OR WAIT 15 SECS
One of the first sessions to get underway this conference will be Ross Rothmeier's, Senior Director, Global EDC Solutions, for Covance. The Monday June 14th 10:30 am session will essentially be a culmination of all the lessons Rothmeier has learned over his 17-year career blending clinical trials with electronic data capture technology.
Aptly titled "Chaos and EDC: What to Avoid if You Possibly Can," the Princeton-based expert will reveal what he considers to be the seven deadly sins of EDC. Through a consolidation of war stories, both personal and those shared with him by other seasoned EDC veterans, Rothmeier hopes to provide attendees with the kind of insight that usually only comes by way of mistake. "Hopefully,” he explained, “they'll walk away with an a-ha that says 'Wow, I really wonder if this is a good idea for me to be doing.'"
Like falling for what's cool. It doesn't only happen to eighth grade girls. It happens in EDC and it's the first deadly sin, according to Rothmeier, who fell victim to the "cool tool" a short while after starting his career. "
Back in 1993 we had this great vision that handwriting recognition was going to be the wave of the future," he said, "and we could let physicians use tablets and handwrite their responses to questions on CRFs, and then we would just use that as the data."
Unfortunately for Rothmeier and his colleagues at Park-Davis Warner-Lambert, that vision went from great to blinding when real-life set in. So smitten were they with what was cool, they overlooked two everyday obstacles: Doctors' illegible handwriting skills and the technologies' immaturity—tablets took up to three minutes to load a new page and could weigh an uncomfortable 15 pounds. "The idea died a slow and painful death to the point where we were doing the data entry anyway," said Rothmeier.
Expect similar hard-learned lessons to accompany the rest of the deadly sins Rothmeier plans on covering, including numbers two and three, "Building Your Own EDC Tool" (don't even think about it!) and "Piloting Until You Drop," an incremental dip-your-toe-in-the-water approach to EDC that can drag on for years. "Pilots don't save money on EDC," warns Rothmeier, "there's absolutely no evidence to suggest that, that I'm aware of. In fact, what it does is it slows you down from actually moving forward."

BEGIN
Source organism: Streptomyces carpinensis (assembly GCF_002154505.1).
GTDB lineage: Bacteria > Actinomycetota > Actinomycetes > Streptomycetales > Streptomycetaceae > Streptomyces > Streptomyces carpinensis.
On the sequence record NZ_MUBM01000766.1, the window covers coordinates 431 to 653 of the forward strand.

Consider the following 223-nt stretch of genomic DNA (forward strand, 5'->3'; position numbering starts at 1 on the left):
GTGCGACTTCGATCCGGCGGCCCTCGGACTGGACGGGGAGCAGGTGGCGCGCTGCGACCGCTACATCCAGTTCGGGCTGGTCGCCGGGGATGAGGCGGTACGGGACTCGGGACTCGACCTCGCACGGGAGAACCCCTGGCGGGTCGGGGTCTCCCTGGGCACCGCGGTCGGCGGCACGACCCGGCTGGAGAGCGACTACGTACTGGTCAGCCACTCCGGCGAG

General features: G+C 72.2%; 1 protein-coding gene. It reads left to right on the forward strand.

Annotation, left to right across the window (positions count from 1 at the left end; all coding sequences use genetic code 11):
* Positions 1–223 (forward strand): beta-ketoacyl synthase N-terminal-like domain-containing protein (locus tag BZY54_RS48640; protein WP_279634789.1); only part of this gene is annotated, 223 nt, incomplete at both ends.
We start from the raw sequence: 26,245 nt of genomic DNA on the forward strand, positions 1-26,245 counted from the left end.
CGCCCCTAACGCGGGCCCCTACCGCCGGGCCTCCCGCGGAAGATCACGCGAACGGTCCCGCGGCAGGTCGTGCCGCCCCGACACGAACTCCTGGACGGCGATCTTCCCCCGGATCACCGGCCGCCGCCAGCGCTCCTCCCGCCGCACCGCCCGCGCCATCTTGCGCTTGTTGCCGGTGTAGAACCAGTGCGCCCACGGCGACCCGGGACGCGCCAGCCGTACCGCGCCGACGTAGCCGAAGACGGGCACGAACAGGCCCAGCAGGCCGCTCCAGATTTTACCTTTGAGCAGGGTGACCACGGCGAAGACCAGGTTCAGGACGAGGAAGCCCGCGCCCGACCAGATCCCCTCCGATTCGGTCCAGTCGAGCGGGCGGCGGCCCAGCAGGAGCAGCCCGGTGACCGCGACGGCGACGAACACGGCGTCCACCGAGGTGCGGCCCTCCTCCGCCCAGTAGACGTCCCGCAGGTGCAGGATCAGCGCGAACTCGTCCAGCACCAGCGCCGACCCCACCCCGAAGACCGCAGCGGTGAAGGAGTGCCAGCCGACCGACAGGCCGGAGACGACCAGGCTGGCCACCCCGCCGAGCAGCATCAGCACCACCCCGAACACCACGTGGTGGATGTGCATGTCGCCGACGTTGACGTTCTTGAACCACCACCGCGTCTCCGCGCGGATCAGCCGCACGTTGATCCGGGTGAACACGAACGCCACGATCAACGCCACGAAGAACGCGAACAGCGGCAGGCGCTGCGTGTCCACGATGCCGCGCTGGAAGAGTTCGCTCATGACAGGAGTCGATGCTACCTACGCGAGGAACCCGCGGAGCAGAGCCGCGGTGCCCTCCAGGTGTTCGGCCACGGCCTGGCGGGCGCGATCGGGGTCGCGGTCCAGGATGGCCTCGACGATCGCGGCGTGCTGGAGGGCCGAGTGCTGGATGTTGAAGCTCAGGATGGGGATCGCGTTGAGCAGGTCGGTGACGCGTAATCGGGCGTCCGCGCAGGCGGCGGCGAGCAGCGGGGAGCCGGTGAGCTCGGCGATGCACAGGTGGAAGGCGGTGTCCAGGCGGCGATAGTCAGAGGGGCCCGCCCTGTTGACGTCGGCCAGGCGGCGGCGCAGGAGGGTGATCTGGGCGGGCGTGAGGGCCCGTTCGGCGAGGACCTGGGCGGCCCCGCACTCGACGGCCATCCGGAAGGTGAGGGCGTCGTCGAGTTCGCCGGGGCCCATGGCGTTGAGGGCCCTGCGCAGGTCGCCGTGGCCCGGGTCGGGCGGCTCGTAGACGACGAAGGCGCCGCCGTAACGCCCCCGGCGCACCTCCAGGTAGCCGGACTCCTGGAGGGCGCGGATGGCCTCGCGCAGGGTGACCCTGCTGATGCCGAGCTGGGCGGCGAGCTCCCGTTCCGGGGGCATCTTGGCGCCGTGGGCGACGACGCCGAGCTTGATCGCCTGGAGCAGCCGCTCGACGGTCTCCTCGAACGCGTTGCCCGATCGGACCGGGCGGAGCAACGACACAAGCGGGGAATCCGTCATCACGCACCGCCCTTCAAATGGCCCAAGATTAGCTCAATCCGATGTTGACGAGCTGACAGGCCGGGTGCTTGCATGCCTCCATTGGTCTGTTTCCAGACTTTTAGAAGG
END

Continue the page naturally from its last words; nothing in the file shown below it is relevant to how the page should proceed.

For Rothmeier, moving forward is as necessary a component of a successful EDC plan as is aligning process objectives with organizational goals. Which means first coming up with an answer to the million-dollar question, "What are your goals?" That was a huge lesson Rothmeier said he learned along the way that many in pharma he's crossed business paths with never considered. They wanted EDC because "It's what everybody's doing" or "It's the wave of the future," reasons as amiss as EDC Deadly Sin #1: Wanting it because it's cool.
Failing to identify specific goals for EDC, such as to reduce monitoring costs, is not using it properly. Rothmeier describes it as an "enabling tool," which means sponsors must know how they want to use it. "The misstep," he says "is that they expect EDC in and of itself to just somehow magically make money." Perhaps the 8th deadly sin?